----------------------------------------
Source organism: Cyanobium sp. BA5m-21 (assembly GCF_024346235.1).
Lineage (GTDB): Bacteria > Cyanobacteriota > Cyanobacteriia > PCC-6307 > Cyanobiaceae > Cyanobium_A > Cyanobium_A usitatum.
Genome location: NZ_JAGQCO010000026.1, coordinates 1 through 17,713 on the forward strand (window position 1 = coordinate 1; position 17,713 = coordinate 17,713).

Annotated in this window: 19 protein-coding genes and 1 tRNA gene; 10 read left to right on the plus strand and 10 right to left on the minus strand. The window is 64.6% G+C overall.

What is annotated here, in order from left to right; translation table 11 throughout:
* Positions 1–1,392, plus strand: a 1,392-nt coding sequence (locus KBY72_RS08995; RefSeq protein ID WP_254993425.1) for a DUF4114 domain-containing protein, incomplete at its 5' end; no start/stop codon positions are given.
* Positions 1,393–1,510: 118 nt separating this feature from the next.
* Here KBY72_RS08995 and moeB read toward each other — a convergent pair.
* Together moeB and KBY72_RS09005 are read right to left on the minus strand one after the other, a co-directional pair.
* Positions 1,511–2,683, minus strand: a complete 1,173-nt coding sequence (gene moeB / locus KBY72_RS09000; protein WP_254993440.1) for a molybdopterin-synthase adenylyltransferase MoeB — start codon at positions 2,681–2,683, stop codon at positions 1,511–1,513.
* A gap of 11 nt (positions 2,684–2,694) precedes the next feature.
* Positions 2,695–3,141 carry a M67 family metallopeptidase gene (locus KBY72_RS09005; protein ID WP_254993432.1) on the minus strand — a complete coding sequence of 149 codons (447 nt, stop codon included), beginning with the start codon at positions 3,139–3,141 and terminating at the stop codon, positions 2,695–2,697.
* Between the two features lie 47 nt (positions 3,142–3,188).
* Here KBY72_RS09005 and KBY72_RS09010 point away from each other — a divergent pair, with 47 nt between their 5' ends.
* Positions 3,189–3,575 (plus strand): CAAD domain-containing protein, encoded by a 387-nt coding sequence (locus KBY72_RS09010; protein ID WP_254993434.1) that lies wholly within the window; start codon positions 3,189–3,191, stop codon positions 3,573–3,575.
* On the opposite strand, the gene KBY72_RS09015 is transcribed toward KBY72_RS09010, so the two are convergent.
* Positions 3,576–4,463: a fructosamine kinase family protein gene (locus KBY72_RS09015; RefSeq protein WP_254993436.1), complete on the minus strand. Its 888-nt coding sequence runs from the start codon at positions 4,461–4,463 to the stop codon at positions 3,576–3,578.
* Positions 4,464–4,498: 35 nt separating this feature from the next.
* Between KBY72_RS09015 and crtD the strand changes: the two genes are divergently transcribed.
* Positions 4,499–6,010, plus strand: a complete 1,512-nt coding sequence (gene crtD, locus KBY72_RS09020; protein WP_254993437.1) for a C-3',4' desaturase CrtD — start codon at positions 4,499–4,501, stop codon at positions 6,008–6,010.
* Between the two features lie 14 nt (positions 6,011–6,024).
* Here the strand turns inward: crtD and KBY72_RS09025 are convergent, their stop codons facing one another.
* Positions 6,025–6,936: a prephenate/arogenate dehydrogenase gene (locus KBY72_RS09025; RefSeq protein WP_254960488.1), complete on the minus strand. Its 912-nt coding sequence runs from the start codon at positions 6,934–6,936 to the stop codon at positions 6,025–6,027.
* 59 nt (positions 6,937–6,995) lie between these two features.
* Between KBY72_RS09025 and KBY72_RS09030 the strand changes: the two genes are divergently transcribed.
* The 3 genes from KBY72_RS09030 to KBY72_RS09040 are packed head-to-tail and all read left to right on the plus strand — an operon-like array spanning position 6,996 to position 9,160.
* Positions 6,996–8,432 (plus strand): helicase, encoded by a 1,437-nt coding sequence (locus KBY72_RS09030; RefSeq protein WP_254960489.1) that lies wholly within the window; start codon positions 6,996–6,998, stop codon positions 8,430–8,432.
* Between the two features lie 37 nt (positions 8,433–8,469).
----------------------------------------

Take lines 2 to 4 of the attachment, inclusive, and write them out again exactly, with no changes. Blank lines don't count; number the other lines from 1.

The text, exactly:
Lineage (GTDB): Bacteria > Cyanobacteriota > Cyanobacteriia > PCC-6307 > Cyanobiaceae > Cyanobium_A > Cyanobium_A usitatum.
Genome location: NZ_JAGQCO010000026.1, coordinates 1 through 17,713 on the forward strand (window position 1 = coordinate 1; position 17,713 = coordinate 17,713).

Annotated in this window: 19 protein-coding genes and 1 tRNA gene; 10 read left to right on the plus strand and 10 right to left on the minus strand. The window is 64.6% G+C overall.